Meet a CEO: Gill Walker of Opsis

We sat down with Opsis’ Gill Walker, who was good enough to share why she believes every business should take CRM very seriously.



Hi, Gill! You are the CEO of Opsis, a Sydney-based boutique CRM consultancy firm. In layman’s terms, what exactly is CRM and why is it so important?

CRM stands for Customer Relationship Management. Customer Record Management is another name, used when the focus has been more on data than the relationship between the two sides.

I like to think of CRM as follows:

CRM helps the people
who are helping your customers,
know what they need to know,
when they need to know it,
to get on better with your clients,
throughout the lifetime of the association between you and them. 

CRM describes the business processes by which an organisation engages with its customers. It’s more than just sales: true CRM supports an organisations’ sales (from lead generation to receipt of revenue), marketing (online and offline campaigns, directed and non-directed campaigns) and support. It should also generate metrics from all of these which allow better and stronger decision making.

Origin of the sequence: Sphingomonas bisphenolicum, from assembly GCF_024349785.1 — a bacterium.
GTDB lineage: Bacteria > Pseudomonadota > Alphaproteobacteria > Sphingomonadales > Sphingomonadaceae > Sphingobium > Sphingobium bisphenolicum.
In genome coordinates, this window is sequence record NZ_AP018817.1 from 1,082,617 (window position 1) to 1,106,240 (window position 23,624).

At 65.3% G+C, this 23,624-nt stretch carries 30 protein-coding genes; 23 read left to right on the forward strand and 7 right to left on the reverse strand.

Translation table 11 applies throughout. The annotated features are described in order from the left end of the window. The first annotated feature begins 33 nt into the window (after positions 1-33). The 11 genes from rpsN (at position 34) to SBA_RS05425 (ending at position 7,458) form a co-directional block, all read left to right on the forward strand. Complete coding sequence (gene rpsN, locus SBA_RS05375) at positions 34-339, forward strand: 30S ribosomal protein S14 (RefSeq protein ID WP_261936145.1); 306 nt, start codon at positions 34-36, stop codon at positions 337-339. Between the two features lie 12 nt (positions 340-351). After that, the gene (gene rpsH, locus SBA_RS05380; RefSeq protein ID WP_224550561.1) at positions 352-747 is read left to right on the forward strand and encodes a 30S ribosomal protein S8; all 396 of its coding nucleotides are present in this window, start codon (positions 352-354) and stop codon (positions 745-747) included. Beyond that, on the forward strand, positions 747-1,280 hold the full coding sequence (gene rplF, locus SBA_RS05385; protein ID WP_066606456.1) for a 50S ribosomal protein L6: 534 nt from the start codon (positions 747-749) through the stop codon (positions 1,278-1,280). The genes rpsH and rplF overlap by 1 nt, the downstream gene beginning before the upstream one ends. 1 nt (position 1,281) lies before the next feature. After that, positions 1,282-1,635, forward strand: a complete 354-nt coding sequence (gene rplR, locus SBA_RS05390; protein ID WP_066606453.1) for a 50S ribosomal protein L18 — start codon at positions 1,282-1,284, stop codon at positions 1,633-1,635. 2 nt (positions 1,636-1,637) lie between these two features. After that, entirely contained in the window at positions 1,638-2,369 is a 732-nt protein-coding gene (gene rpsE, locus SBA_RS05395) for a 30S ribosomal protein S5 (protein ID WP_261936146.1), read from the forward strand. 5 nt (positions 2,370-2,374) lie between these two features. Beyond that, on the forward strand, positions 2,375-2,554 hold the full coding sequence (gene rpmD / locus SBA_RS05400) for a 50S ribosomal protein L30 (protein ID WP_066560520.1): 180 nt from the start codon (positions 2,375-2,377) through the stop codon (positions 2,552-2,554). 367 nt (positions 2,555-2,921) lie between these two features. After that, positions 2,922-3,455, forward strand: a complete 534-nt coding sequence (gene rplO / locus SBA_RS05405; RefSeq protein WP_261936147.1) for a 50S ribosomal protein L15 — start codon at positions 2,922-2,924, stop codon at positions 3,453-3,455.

You’re known as the CRM “fix it woman” – why is this?

Many CRM projects fail, up to 85%. I often get called in to help organisations who are getting less than they expected as I can often see how some small changes will deliver great returns.


Opsis specialises in Microsoft Dynamics 365. Many people will be familiar with the product but might not know how they can use it more effectively. How can Opsis help a business which might be struggling? What sort of services do you offer?

Opsis offers a range of consulting and education services. One of the challenges that both clients and implementers face is that the vendors make out that CRM (regardless of the technology selected) is easy. It is simple, when you understand the process, but it is not easy.

A successful CRM implementation requires change management. People often feel threatened by changes, but adopting the technology fully requires changes in the way many people work.

A successful CRM implementation also requires education and training throughout the project. This will take many forms including:

  • Awareness raising of the project and its aims so users are not caught unawares;
  • Technical training so all members of the technical team understand the potential and the options;